- If you take an image of a person or people and you only use it for editorial purposes, you cannot be sued and thus you don’t need a model release form. An example of editorial use of an image would be if you sold an image of a man at a riot to a newspaper that was writing a story about the riot and the image was used alongside an article.
- If you use the image for commercial purposes, you can be sued. For example, if you take a photograph of a woman boarding a train and later sell the image to a luggage company who then uses it to sell their products, you can be sued by the model if this wasn’t outlined in the model release form.
A note on street photography
If you’re a street photographer, you probably have the most legal leeway, but you should still know the risks. Although you’re legally allowed to take pictures in public spaces, laws vary by state. In general, you do not need model release forms when snapping pictures of people on the street. Of course, there are cases of people seeing themselves in a photograph online and suing the photographer, but as long as you’re not using the image for commercial use, you should be fine.
That being said, be respectful. If someone indicates that they don’t want to be photographed, it’s best to obey their wishes, and you will be more likely to avoid legal issues.
Other things that street photographers should be aware of so that they don’t get sued, is knowing what is private versus public property and making sure to not disturb the peace while taking pictures. Some places commonly assumed to be public are actually private. Airplanes and shopping malls are two examples of private places that could be misconstrued as public. There are many other places that you may not have realized are private, so do your research before taking pictures.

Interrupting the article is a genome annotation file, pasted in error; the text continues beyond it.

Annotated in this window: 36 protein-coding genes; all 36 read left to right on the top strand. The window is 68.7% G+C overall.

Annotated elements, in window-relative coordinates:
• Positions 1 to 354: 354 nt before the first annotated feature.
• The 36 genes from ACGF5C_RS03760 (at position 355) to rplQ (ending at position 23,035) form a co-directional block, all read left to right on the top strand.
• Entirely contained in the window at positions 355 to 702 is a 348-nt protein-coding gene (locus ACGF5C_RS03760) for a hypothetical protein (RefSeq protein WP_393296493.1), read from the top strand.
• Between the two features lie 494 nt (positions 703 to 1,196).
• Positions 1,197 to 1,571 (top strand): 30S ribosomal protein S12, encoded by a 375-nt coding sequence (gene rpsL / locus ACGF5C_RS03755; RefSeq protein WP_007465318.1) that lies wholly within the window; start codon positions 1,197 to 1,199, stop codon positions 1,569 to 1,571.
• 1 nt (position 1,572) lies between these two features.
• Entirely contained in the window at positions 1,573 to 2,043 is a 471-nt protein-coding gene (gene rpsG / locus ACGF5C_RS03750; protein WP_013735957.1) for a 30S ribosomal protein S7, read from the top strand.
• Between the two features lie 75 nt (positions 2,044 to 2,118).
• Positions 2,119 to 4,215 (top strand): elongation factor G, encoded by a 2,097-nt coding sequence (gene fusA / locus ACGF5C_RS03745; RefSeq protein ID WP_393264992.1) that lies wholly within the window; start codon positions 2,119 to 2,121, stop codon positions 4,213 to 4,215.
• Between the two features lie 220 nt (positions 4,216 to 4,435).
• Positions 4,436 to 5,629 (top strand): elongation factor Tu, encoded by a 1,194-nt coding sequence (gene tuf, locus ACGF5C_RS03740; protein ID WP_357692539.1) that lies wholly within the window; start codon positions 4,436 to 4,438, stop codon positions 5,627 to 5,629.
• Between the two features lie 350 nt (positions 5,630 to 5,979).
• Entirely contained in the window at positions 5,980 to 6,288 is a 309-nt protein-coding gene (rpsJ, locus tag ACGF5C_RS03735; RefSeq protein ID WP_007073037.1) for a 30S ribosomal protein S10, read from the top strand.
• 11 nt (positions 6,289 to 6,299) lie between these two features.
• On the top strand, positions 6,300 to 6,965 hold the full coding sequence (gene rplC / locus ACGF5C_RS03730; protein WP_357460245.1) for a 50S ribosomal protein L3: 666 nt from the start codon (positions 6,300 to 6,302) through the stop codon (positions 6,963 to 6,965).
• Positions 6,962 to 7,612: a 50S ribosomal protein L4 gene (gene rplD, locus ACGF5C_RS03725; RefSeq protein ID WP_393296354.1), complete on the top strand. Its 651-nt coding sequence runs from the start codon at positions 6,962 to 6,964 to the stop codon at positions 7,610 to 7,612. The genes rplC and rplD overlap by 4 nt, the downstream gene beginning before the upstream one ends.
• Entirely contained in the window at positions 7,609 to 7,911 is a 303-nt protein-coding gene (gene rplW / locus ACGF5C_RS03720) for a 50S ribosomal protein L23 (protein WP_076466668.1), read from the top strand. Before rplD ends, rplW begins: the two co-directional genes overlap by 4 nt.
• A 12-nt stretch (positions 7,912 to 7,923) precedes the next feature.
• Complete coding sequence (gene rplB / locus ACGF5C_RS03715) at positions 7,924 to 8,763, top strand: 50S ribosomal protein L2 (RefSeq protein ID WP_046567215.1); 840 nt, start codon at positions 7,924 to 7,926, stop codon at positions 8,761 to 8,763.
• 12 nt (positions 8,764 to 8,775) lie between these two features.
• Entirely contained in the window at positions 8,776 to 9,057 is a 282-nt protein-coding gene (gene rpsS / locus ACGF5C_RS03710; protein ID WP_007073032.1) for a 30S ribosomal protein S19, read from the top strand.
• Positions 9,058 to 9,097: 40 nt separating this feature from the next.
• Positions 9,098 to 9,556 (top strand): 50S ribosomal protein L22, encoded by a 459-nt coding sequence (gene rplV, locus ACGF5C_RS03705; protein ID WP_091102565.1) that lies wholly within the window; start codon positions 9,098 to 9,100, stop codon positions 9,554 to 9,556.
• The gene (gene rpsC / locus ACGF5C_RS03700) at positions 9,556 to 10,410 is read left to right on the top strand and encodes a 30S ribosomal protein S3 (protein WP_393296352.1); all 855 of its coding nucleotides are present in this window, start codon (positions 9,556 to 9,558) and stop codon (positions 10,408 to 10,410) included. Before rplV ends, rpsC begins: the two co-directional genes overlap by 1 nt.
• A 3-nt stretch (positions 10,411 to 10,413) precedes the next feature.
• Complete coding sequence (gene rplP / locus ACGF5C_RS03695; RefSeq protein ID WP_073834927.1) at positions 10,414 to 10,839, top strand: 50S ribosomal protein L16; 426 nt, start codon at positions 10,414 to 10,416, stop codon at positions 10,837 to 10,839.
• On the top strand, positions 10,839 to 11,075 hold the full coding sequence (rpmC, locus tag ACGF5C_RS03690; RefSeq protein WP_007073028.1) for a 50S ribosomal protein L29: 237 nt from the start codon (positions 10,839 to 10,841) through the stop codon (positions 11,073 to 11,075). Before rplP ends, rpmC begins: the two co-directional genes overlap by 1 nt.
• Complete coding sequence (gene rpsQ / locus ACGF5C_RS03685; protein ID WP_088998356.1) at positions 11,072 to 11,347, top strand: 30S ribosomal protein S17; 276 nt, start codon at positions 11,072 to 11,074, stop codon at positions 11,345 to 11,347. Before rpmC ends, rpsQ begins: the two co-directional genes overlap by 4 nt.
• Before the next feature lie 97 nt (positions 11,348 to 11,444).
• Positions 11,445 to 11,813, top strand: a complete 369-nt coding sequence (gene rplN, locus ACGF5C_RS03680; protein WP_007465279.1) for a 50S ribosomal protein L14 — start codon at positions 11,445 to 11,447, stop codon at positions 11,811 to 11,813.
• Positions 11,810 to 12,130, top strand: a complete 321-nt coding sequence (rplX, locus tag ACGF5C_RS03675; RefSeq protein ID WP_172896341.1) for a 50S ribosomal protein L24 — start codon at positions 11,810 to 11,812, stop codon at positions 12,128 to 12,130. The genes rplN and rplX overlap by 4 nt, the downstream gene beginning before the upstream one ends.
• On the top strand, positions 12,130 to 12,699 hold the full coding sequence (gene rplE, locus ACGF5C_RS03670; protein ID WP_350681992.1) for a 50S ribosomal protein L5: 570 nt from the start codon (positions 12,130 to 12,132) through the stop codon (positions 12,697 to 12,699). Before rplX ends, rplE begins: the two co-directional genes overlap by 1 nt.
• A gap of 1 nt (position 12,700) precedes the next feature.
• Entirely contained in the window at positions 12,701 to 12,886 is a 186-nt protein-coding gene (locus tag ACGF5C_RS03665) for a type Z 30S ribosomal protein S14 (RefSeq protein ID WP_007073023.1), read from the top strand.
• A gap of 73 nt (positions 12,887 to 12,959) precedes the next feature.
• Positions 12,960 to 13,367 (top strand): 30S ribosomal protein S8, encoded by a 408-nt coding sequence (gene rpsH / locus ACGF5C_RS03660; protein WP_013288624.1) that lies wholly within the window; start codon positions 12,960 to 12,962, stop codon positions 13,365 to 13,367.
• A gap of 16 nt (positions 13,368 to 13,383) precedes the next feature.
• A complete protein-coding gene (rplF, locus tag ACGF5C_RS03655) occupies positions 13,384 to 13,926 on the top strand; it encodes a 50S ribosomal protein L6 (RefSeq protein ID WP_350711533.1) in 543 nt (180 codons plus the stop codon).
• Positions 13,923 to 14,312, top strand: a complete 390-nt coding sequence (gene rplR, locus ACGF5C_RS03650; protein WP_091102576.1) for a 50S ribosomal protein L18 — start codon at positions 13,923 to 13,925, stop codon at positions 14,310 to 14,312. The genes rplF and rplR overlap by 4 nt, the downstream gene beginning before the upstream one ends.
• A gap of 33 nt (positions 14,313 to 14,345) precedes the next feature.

And lastly, if you’re planning to photograph in an area that is heavily populated, check to make sure you don’t need a permit to shoot there. In busy cities, tripods are sometimes prohibited because they can disrupt the flow of traffic or even pose a safety hazard.
A note on wedding photographers
Since the wedding industry is rapidly growing, wedding photographers should be aware of some of the most common reasons clients sue. Before you agree to take on a gig photographing a wedding, make sure you’re aware of some of the reasons brides and grooms sue photographers so that you can protect yourself in the contract.
- Poor image quality
- Photographer was a no-show or late to the event
- Delayed submission of photographs or failure to submit photographs
- Lack of photos. For example, a couple requests specific photographs of an elderly aunt that came from out of town, however, the photographer fails to take enough photos to satisfy the couple.
- Last-minute cancelation
- Unauthorized use of client photos
Here’s how you can avoid getting sued as a photographer
Read our best tips to help you avoid the types of lawsuits photographers often face.
- Get photographer liability insurance to stay protected. Insurance for photographers can cover damages due to alleged failure to provide contracted services or providing them incorrectly. If you work on someone else’s property or photograph clients in your studio, you should consider general liability coverage. A business owner’s policy will also cover your cameras, lighting, and other equipment. Or, you may need professional liability insurance, sometimes called errors and omissions insurance (E&O insurance).
- Have written contracts with clients and models. You can even go one step further and have an attorney draft those contracts. When possible, always use model release forms.
- Make sure you’re not photographing a copyrighted work or using a trademark improperly.
- Research the area you want to shoot in ahead of time. You might need a permit.
- Always communicate with your clients, especially if you’re shooting weddings or similar events. A little communication can go a long way toward preventing both parties from having to show up in court.
Learn more about how Hiscox can help protect your small business.